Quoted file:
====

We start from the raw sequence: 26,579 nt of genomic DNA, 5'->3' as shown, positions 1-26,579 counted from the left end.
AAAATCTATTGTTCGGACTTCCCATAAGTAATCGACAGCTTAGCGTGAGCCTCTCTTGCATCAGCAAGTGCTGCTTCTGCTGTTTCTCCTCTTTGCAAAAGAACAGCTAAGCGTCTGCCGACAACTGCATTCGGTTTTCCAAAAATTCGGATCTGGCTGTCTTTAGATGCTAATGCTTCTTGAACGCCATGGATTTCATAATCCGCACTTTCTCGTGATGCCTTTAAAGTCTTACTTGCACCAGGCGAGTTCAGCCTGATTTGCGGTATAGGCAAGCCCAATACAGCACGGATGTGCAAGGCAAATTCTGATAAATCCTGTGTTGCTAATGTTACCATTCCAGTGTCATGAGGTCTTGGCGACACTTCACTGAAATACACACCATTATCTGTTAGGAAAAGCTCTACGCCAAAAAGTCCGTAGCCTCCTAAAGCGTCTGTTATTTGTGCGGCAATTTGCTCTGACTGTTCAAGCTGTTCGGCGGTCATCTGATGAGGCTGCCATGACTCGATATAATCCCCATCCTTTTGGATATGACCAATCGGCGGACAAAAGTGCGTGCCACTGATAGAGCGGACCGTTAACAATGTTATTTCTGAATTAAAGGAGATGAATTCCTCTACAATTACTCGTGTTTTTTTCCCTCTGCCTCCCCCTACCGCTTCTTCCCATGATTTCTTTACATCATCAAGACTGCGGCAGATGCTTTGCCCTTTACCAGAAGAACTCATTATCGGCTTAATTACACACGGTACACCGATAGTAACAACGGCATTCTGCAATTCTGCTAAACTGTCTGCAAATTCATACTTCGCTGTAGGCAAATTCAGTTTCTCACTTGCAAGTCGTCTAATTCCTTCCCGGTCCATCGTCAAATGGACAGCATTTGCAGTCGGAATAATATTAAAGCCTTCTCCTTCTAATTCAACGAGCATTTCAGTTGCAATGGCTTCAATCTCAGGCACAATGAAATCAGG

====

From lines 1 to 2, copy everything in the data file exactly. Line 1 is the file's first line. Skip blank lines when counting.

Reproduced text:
We start from the raw sequence: 26,579 nt of genomic DNA, 5'->3' as shown, positions 1-26,579 counted from the left end.
AAAATCTATTGTTCGGACTTCCCATAAGTAATCGACAGCTTAGCGTGAGCCTCTCTTGCATCAGCAAGTGCTGCTTCTGCTGTTTCTCCTCTTTGCAAAAGAACAGCTAAGCGTCTGCCGACAACTGCATTCGGTTTTCCAAAAATTCGGATCTGGCTGTCTTTAGATGCTAATGCTTCTTGAACGCCATGGATTTCATAATCCGCACTTTCTCGTGATGCCTTTAAAGTCTTACTTGCACCAGGCGAGTTCAGCCTGATTTGCGGTATAGGCAAGCCCAATACAGCACGGATGTGCAAGGCAAATTCTGATAAATCCTGTGTTGCTAATGTTACCATTCCAGTGTCATGAGGTCTTGGCGACACTTCACTGAAATACACACCATTATCTGTTAGGAAAAGCTCTACGCCAAAAAGTCCGTAGCCTCCTAAAGCGTCTGTTATTTGTGCGGCAATTTGCTCTGACTGTTCAAGCTGTTCGGCGGTCATCTGATGAGGCTGCCATGACTCGATATAATCCCCATCCTTTTGGATATGACCAATCGGCGGACAAAAGTGCGTGCCACTGATAGAGCGGACCGTTAACAATGTTATTTCTGAATTAAAGGAGATGAATTCCTCTACAATTACTCGTGTTTTTTTCCCTCTGCCTCCCCCTACCGCTTCTTCCCATGATTTCTTTACATCATCAAGACTGCGGCAGATGCTTTGCCCTTTACCAGAAGAACTCATTATCGGCTTAATTACACACGGTACACCGATAGTAACAACGGCATTCTGCAATTCTGCTAAACTGTCTGCAAATTCATACTTCGCTGTAGGCAAATTCAGTTTCTCACTTGCAAGTCGTCTAATTCCTTCCCGGTCCATCGTCAAATGGACAGCATTTGCAGTCGGAATAATATTAAAGCCTTCTCCTTCTAATTCAACGAGCATTTCAGTTGCAATGGCTTCAATCTCAGGCACAATGAAATCAGG